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Protecting Your Health During Coronavirus Outbreak

As the coronavirus continues to spread across the world, we should take precautions to stay healthy. Coronaviruses are a family of many different viruses. The strain of the coronavirus that we’re currently concerned about is officially named SARS-CoV-2, and the disease it causes is called COVID-19. As of March 5, South Dakota has no confirmed cases of COVID-19. However, it is still important to be prepared. The administration is taking steps to make sure our country is ready to handle a greater number of COVID-19 cases. Additionally, the South Dakota Department of Health has taken steps to make certain our state is prepared to respond if needed. Their webpage,, includes a number of resources to help keep South Dakotans informed.


While the risk of contracting the disease right now is low, it could increase at any time. The president has appointed Vice President Mike Pence to lead the administration’s coronavirus response. Vice President Pence is working with top health officials to make sure the government is ready to combat the spread of the virus.


In the United States, we are fortunate to have some of the best therapeutic treatments to help those affected by COVID-19. According to the Centers for Disease Control (CDC), potential symptoms include fever, coughing and shortness of breath. Symptoms may show up in as few as two days, or up to 14 days. In the Senate briefings on COVID-19 that I’ve attended, we have been told by administration officials that the virus is similar to the flu but also impacts the lungs and respiratory system, so the symptoms may be similar to what you’d experience with pneumonia. Because of its impact on the respiratory system, those with breathing issues, compromised immune systems, the very young and the elderly should take extra precautions against contracting the virus. Healthy adults are less at risk of experiencing serious symptoms.


There is currently no vaccine to prevent against getting the virus, although scientists are working to develop one. We’ve been told that it could take anywhere from 18-24 months for a coronavirus vaccine to become widely available to the public. However, President Trump has been calling for an expedited timeline, and we recently learned that clinical testing for a vaccine could happen in five months. Advanced therapeutic drugs will become available much sooner, possibly in a matter of months. These drugs would treat the symptoms of COVID-19 while work continues on an approved vaccine to combat the SARS-CoV-2 virus.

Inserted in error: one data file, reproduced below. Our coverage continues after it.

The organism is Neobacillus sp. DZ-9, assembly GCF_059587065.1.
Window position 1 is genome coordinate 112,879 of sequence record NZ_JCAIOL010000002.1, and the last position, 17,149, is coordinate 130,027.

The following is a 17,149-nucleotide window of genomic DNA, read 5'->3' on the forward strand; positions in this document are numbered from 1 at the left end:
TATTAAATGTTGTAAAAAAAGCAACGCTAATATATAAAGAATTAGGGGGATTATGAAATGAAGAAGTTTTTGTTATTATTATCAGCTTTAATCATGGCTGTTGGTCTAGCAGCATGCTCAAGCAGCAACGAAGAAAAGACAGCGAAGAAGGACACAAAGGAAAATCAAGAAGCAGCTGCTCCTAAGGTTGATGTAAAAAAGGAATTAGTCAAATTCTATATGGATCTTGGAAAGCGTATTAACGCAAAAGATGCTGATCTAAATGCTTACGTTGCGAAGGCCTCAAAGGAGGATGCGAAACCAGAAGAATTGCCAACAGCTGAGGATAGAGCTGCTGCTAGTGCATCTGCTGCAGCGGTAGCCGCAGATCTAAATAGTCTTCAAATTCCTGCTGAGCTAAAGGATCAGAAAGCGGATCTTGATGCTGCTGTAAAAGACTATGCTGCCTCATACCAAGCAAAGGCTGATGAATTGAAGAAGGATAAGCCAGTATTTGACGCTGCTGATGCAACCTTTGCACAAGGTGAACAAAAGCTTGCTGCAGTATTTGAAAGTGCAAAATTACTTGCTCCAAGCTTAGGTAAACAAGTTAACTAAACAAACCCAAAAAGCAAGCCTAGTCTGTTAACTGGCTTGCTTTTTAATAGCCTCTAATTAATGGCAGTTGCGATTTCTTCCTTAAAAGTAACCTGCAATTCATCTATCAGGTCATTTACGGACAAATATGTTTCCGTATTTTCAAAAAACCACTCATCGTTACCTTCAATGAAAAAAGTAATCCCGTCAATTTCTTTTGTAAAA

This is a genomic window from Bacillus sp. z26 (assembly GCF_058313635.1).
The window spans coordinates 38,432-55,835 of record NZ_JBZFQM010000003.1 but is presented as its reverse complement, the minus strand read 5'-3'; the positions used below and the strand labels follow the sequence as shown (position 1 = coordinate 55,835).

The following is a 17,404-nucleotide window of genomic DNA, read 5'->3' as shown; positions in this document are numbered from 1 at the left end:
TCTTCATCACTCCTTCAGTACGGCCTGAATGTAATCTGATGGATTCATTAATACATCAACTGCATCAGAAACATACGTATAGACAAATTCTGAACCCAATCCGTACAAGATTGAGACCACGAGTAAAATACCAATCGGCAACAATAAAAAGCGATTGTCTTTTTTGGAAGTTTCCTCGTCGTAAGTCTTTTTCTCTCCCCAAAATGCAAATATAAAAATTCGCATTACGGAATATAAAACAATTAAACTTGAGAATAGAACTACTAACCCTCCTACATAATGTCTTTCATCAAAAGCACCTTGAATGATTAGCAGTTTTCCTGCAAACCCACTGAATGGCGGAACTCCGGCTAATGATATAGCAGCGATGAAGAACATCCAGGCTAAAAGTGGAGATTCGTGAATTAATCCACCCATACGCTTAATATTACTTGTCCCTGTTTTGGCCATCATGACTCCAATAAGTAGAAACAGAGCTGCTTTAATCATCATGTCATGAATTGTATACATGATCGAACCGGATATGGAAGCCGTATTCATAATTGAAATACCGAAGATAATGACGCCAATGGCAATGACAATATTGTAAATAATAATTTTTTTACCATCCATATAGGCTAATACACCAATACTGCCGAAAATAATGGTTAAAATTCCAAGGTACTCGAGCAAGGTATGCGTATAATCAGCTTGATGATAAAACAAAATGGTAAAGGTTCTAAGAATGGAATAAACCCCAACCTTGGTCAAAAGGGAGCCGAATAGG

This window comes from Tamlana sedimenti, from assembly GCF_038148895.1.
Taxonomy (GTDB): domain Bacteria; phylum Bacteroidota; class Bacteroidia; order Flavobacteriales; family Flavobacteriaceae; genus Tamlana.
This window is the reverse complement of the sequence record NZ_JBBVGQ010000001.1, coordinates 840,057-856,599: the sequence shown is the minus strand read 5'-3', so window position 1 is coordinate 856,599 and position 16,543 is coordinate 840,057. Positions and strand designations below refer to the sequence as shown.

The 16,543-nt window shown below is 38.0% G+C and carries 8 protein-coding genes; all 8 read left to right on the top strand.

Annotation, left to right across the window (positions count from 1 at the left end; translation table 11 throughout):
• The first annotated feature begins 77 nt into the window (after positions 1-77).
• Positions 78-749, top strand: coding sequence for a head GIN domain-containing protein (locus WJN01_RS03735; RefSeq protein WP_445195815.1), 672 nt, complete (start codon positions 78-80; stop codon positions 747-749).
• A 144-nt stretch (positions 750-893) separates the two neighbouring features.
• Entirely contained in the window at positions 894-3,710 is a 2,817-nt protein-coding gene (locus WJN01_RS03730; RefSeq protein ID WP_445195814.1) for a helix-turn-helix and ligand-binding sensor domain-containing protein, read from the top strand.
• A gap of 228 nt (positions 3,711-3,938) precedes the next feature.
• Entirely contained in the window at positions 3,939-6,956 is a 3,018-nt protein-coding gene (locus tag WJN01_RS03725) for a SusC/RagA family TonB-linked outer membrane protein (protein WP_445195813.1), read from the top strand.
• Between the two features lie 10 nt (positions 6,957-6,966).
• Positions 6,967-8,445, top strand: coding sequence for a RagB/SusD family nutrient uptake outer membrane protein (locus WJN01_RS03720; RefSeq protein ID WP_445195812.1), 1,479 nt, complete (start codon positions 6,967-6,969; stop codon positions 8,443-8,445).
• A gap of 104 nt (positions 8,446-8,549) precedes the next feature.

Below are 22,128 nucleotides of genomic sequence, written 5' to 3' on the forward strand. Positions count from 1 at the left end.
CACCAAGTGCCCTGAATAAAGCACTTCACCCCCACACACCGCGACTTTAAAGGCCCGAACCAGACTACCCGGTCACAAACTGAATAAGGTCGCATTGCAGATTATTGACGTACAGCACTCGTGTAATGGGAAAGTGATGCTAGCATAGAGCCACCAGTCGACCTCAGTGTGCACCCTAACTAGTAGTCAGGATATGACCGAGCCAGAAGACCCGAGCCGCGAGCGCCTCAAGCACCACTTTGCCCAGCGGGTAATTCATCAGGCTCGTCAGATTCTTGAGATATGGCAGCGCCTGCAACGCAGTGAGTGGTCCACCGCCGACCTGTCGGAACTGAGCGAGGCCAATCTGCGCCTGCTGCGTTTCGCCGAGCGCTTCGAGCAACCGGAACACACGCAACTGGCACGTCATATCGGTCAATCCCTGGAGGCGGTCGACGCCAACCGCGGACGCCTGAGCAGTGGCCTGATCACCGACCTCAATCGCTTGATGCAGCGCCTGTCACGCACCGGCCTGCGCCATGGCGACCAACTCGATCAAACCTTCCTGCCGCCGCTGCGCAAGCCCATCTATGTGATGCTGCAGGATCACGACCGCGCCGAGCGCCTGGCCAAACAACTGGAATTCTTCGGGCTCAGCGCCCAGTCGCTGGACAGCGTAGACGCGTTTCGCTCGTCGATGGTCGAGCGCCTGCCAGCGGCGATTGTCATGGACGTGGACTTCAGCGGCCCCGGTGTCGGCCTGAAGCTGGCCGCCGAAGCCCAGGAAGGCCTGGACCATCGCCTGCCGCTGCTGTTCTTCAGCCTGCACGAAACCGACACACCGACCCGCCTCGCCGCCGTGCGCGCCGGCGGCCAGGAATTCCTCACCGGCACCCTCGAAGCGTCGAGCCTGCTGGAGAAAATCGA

The CDC recommends that we take the following actions to keep ourselves healthy: avoid close contact with people who are sick, avoid touching your face, stay at home if you feel ill, use tissues to cover your cough or sneeze, clean and disinfect frequently touched items and wash your hands frequently. If you don’t have access to soap and water, an alcohol-based hand sanitizer like Purell should be used. If you think you may be experiencing COVID-19 symptoms, call ahead before going to your doctor’s office so they can be prepared for your arrival. This is especially important if you’ve traveled to China recently or been in close contact with someone who has traveled from China recently.


The White House has requested funds to help deal with COVID-19. In Congress, we recently passed supplemental funding legislation to provide additional money to the administration for emergency preparedness. The additional funding will provide the resources needed for experts to combat this crisis, allowing them to move quickly and craft a thorough, comprehensive response.


We will continue to share updates on COVID-19 as necessary. In the meantime, I encourage you to follow the CDC guidelines for staying healthy.   



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